Cheerleading Fundraising » Abc Fundraising

Problems Fundraising? Not Anymore!

I remember the early days of my fundraising. I was an aspiring Winter Olympian and a young man inexperienced in the ways of the world - let alone the fine art of fundraising. After struggling financially in my first two years of competition, I realized I needed to devise a new plan for fundraising.

Initially I began the same way as any amateur athlete would: I put together a nice portfolio full of wonderfully spun phrases on how I was going to be an Olympian and all I needed was the support of ABC Corporation. I followed up and followed up and had conversations with many people who thought what I was doing was great - but they had no idea who I was and had little interest in supporting an unmarketable amateur athlete.

Had I continued on that route, I would have starved my way out of competition! I barely received enough money to pay for rent and keep the cupboards stocked. Portfolios are a small tool in the entire fundraising process - NOT the entire fundraising process itself. Yet this method, or a slight variation, is one of the most commonly used methods of trying to fundraise.

Every organization looking to fundraise can follow this three step path to fundraising success:

1.) Forge relationships - People aren't just going to hand over hundreds or thousands of dollars to you if they don't know who you are, what you are doing and then developing a reason to believe in your cause. Relationships are the key to any sort of marketing and sales - and fundraising is no different.

2.) Change your business structure - This may seem a little odd to see in a fundraising article. However, you offer your donors more benefits if you are a sole-proprietorship, partnership or a corporation than you do if you are a charity or a non-profit organization.

3.) Instill passion in others - Once people see the passion you have for your organization's cause, it becomes contagious! When I talked passionately about my quest to become a Winter Olympian people's eyes lit up when I spoke. Their brows raised and they smiled - they were touched by the passion that I had for the endeavor I was undertaking.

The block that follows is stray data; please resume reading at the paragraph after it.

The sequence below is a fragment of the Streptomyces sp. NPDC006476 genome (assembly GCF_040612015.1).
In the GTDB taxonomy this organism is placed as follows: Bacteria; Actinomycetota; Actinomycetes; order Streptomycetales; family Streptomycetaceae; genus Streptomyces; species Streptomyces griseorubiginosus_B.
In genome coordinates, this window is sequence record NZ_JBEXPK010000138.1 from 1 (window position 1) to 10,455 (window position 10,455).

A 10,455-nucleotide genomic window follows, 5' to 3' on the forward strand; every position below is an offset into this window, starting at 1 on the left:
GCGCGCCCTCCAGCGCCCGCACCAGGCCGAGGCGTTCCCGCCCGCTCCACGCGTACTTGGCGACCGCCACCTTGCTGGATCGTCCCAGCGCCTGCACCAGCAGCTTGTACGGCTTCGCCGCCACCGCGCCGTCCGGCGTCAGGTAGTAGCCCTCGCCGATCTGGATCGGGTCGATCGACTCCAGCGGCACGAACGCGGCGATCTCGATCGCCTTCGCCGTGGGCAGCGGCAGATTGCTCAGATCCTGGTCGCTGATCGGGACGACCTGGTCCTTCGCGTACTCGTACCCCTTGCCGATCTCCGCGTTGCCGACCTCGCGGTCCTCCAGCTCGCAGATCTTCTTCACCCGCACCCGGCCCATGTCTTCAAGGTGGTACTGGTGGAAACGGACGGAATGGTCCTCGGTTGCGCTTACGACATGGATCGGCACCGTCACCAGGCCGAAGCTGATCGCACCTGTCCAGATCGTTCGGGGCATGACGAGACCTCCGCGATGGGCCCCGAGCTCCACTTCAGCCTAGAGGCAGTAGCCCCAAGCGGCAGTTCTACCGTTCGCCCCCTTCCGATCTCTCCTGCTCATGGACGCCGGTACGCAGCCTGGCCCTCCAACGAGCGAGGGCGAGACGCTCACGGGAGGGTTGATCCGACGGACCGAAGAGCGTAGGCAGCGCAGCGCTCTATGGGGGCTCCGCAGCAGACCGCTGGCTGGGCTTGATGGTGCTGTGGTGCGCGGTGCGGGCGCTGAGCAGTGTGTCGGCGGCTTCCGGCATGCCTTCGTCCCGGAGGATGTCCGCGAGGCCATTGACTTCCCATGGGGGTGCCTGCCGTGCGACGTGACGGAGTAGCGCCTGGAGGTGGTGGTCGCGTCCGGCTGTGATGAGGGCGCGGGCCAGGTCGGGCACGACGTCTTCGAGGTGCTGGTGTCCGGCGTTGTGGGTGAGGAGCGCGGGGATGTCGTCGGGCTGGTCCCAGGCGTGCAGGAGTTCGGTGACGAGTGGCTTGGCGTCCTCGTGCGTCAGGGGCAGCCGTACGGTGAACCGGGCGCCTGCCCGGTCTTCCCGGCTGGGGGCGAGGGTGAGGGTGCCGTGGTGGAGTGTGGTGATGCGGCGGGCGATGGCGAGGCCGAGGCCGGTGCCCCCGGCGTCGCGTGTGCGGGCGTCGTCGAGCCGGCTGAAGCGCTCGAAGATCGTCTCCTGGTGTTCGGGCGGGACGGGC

This is just the start. Building a solid fundraising team, raising the profile of your organization and even pulling off a major annual event are other factors to successful fundraising.

Many organizations will spend thousands on impersonal and rather annoying methods of raising money. They use the volume approach - whether it is making 1 million telephone calls or sending out 1 million mailers - they try to hit as many people as possible, never knowing if they will get a cent.

There is a better way to fundraise. I have been down both roads. The fundraising experience I've gained along the way has been invaluable. As a single athlete, I was able to raise $50,000 a season once I had perfected my fundraising plan. Anyone can do it - organizations and individuals alike. The only thing that has to change in most cases is the perspective of how to raise money.

Jayson Krause implemented and perfected a fund raising strategy that raised him nearly $50,000 a year for 6 years. Now he has put together everything he knows about the art of fund raising into an empowering new book at